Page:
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Israelis Remember Fallen Soldiers, Terror Victims


JERUSALEM, Israel -- It's Memorial Day in Israel.

Just a week after Israelis paused to remember victims of the Nazi Holocaust, they again stood at attention on Wednesday.

At 11:00 a.m., the two-minute siren wailed to honor the 23,320 fallen soldiers and civilian victims of war and terrorism.

Traffic stopped and drivers and pedestrians stood silently as they remembered friends and family members who gave their lives to defend the State of Israel.

The IDF's official ceremony in Jerusalem, held at Mt. Herzl military cemetery, began at 10:30 a.m. Prime Minister Benjamin Netanyahu, President Reuven Rivlin, IDF Chief of General Staff Lt. Gen. Gadi Eisenkot, and senior military and government officials attended.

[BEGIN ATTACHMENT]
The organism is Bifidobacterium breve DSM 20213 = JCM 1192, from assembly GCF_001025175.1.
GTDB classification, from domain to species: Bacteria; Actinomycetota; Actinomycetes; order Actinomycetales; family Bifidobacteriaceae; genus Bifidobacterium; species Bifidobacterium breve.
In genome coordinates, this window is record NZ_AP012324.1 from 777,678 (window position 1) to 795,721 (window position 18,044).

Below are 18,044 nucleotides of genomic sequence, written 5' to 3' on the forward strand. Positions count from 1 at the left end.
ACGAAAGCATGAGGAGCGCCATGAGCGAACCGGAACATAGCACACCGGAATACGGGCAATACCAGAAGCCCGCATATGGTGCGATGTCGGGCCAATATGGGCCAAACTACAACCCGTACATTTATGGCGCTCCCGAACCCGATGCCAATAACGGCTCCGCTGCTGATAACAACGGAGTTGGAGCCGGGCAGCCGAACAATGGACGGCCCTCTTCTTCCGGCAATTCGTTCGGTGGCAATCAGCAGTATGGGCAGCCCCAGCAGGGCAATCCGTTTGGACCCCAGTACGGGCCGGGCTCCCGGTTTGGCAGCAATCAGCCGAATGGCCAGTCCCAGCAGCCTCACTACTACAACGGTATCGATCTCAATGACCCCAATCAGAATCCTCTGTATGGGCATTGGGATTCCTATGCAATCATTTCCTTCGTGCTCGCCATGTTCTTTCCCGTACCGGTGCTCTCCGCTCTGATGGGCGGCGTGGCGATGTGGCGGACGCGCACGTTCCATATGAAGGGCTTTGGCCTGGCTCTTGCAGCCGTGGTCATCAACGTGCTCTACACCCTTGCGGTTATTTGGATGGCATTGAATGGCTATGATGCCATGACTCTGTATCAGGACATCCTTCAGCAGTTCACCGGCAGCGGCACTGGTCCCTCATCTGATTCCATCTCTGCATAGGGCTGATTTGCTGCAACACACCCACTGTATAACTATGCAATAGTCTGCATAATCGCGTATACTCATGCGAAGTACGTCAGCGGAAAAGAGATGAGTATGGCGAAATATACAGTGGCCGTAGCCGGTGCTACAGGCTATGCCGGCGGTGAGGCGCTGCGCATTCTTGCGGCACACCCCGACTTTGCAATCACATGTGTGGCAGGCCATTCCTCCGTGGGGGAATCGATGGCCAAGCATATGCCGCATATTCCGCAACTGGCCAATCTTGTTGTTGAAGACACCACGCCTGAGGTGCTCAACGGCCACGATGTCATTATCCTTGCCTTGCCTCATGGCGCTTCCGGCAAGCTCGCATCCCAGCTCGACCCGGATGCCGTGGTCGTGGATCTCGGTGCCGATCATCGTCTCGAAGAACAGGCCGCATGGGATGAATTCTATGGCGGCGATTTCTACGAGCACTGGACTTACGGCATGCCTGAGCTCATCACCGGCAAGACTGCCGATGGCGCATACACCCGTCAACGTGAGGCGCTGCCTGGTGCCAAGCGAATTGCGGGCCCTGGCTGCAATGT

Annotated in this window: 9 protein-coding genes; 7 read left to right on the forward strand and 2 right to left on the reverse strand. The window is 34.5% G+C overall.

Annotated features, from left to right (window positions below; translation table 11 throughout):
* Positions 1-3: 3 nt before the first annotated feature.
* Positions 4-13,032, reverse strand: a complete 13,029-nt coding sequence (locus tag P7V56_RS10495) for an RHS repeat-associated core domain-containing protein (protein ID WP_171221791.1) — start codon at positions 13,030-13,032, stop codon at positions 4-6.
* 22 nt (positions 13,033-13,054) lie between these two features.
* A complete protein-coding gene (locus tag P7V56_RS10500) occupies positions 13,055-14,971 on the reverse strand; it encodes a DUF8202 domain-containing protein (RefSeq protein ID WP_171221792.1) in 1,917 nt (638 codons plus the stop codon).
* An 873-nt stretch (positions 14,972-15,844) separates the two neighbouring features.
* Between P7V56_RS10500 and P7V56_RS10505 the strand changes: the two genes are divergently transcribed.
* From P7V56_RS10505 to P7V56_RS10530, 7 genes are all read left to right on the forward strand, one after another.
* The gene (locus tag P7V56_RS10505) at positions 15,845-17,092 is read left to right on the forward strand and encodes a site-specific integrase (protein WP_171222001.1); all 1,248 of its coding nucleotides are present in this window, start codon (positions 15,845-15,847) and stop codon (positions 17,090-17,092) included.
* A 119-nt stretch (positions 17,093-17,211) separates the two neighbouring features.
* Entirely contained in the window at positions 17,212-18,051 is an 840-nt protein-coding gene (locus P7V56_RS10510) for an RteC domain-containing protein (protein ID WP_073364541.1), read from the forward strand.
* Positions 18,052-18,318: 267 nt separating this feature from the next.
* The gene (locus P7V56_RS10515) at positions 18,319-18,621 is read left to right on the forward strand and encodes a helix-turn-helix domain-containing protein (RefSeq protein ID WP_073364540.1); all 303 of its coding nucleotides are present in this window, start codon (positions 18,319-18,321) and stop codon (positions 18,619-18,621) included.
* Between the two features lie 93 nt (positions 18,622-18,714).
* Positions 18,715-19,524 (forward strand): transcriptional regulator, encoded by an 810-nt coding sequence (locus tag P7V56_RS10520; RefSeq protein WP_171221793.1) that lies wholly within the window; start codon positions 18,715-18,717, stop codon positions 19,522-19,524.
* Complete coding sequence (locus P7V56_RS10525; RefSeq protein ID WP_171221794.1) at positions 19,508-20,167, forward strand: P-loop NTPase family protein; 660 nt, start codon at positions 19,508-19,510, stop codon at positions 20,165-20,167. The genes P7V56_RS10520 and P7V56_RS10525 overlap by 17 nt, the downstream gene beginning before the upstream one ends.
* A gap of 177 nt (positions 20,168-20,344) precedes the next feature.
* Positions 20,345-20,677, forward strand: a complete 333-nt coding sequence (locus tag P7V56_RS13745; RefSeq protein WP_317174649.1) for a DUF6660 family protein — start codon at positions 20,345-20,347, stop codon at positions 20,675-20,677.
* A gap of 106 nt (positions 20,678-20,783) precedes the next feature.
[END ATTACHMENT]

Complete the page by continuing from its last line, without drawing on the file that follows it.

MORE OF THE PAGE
The official ceremony in Tel Aviv took place simultaneously at Kiryat Shaul military cemetery. Defense Secretary Moshe Ya'alon, a former IDF chief of staff, told attendees some still don't accept "our right to a national Jewish home and they will do everything they can to cause to stray and disrupt our lives," The Jerusalem Post quoted the defense minister.

To meet these challenges, Ya'alon said, Israel must maintain a top notch defense establishment made up of "excellent people."

On this day, Israeli television and radio broadcasting devotes itself to remembrance. Many Israelis will visit the gravesites of their loved ones.

On Tuesday evening, memorial ceremonies took place in cities and towns countrywide.

Shortly after sundown this evening, Israelis will make the amazing leap from mourning to rejoicing as they begin to celebrate Israel's 67th Independence Day.

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